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Researching For Theories.


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Hi all !

I've been set some research which is to find two theorist in support of an opinion that I have and one against, it also must have a clear link to the EYFS.


I can find many theorists to support my opinion but finding it hard to find opposing theorists. My opinion was the importance of outdoor play, so I'm thinking I will have to find another opinion/topic. But even doing that I keep coming up with the same problem.


I did think about the importance of nature/nurture, but not wanting to sound like a complete idiot, I'm not sure how this would link into the EYFS.


Is there anyone out there that can point me in the right direction ?


I seem to be unable to string my thoughts together at the moment, I think my brain has been overloaded with information from my Foundation degree course, maths course and all the reading I've been doing !


Just out of interest how many books are people reading a week in connection with any studying they are doing ? I'm dipping in and out of half a dozen at the moment and not sure if I should just concentrate on one !



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I was thinking of the Montessori debate too, but SuzieC8 got there first! I also wondered if there were any materials on the EYFS CD-Rom that might point you in the right direction? I know the research they quote is going to be supportive of outdoor play, but I wondered if there might be some clues there about perceived negatives that need to be overcome in order to get settings going outside every day? A long shot, but you never know!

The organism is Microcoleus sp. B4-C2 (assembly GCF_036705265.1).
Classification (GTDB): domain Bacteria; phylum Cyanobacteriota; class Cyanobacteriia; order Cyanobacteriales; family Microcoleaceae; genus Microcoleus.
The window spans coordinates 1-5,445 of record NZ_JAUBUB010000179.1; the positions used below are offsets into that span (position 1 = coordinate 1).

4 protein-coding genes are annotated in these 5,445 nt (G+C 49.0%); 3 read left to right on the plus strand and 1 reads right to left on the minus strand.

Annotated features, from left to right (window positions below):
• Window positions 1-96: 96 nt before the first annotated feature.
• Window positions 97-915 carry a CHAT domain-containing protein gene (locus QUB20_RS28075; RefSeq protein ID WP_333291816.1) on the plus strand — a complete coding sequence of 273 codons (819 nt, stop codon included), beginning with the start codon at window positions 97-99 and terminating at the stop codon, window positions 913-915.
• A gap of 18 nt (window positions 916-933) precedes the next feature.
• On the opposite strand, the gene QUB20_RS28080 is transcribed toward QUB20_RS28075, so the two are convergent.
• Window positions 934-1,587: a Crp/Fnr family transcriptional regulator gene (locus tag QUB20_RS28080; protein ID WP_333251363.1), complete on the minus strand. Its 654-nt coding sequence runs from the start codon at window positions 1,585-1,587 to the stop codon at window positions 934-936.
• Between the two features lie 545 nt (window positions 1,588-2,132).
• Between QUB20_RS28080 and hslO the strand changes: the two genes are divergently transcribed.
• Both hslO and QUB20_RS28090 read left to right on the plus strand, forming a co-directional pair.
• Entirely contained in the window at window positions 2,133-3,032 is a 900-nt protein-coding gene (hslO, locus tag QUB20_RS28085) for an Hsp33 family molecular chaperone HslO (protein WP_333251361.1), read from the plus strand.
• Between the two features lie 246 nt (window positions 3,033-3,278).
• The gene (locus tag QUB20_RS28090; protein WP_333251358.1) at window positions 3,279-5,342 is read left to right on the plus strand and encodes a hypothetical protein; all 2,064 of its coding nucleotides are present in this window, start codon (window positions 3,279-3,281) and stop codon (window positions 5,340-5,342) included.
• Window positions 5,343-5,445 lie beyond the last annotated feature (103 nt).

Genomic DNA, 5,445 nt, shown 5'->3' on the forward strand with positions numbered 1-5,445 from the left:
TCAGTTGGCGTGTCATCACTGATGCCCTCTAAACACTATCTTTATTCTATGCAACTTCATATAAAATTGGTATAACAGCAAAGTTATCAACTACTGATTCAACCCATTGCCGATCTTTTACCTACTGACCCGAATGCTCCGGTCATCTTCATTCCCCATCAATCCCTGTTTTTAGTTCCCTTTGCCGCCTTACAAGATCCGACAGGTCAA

As far as the books are concerned, I found that when researching an article I had a table full of opened books that I was half-reading, skim-reading and trawling through for quotes! So your approach sounds about right to me!


Also, have you used google books? Its great for searching for quotes, and you can read the book itself (or portions of it anyway) online so that you can quote it correctly, and get the right information for your harvard referencing.


Good luck!



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If you can sustain the dipping in and out of half a dozen I would keep doing it that way. You'll find lots of books with small sections which are relevant to your current module. There's little point in reading the bits which aren't relevant. IF you're anything like me you'll struggle to remember the relevant bits without adding anything extra!


I would use some post-its to mark those sections which are good so you can go back to them easily. The other thing I learned the hard way is start making your reference list now so that you can just cut and paste when you've written each assignment.


You've probably done all these things anyway but just in case...

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Thank you, thank you !


Some really useful advice !

I didn't know that google had books thanks for that bit of information Maz.I shall have a look when I get time !


Good idea about the reference list, I shall put that on my 'things to do' list, which seems to be getting longer by the minute !


Its great to have someone to share your despair with and then get reassurance that you are on the right track. I'm now trying to get myself organised by having a time management sheet and a weekly 'to do' list, not sure it will work but its worth a try !



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